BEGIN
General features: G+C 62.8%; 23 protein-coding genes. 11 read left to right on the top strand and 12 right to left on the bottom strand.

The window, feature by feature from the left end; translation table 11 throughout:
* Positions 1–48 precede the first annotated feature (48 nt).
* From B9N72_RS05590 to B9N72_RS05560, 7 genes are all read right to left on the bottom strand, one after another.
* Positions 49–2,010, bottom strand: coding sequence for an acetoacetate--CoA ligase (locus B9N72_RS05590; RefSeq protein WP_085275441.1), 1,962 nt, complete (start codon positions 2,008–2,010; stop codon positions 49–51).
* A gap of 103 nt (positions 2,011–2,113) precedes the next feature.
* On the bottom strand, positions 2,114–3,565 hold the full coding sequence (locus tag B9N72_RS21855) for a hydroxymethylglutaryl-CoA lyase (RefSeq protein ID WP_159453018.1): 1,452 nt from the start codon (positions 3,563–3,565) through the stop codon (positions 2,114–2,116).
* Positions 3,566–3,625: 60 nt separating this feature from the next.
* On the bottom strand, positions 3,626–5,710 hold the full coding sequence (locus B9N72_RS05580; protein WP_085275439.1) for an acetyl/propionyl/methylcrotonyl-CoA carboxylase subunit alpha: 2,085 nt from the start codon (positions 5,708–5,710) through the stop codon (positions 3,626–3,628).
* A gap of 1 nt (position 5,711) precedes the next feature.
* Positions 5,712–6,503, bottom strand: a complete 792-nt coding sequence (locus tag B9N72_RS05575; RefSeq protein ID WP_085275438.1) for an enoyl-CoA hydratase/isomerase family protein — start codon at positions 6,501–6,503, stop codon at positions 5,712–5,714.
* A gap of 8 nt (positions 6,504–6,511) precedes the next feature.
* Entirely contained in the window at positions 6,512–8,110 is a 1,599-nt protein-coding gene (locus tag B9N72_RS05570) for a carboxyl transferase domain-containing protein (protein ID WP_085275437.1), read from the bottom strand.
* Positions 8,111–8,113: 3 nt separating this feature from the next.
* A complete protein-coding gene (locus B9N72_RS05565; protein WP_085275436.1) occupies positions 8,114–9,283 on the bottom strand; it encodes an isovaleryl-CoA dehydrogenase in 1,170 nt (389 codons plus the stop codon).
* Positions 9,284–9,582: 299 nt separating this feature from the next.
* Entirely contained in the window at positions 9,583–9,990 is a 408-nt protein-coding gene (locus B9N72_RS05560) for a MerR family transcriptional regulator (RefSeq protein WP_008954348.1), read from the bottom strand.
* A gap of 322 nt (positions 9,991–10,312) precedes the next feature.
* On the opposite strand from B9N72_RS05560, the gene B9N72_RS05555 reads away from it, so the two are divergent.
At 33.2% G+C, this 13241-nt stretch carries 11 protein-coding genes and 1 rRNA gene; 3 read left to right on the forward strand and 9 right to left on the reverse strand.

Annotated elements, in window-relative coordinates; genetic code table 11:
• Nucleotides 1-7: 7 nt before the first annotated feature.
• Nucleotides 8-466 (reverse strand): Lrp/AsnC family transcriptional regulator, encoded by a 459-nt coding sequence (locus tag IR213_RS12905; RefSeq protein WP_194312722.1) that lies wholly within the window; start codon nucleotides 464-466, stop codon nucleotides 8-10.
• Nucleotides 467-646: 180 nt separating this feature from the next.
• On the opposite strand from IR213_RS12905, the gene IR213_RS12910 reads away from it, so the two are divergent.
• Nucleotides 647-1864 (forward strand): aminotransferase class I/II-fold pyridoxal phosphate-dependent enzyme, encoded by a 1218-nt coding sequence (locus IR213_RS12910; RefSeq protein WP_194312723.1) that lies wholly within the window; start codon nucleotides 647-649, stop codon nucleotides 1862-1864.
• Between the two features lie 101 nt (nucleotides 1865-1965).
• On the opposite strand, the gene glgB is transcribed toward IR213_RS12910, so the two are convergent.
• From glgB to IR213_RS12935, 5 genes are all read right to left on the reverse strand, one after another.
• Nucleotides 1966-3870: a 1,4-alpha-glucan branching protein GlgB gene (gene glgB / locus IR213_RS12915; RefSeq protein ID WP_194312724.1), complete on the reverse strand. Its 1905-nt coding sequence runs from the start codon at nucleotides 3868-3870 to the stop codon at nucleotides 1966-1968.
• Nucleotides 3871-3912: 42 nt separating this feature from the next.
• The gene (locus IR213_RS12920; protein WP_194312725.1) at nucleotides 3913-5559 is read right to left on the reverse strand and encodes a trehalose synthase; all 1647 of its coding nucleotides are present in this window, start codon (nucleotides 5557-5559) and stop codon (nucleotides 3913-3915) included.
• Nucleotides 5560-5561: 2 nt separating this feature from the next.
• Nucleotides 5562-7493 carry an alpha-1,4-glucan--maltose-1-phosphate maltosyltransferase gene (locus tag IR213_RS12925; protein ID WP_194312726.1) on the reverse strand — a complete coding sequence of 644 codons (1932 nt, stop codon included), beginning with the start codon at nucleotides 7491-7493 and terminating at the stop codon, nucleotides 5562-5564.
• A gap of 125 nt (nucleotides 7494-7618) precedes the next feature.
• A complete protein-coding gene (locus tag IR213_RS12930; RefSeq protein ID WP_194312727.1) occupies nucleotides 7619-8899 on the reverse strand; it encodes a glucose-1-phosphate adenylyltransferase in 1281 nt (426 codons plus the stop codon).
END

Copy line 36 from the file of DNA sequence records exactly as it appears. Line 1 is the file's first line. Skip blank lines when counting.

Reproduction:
• A complete protein-coding gene (locus tag IR213_RS12930; RefSeq protein ID WP_194312727.1) occupies nucleotides 7619-8899 on the reverse strand; it encodes a glucose-1-phosphate adenylyltransferase in 1281 nt (426 codons plus the stop codon).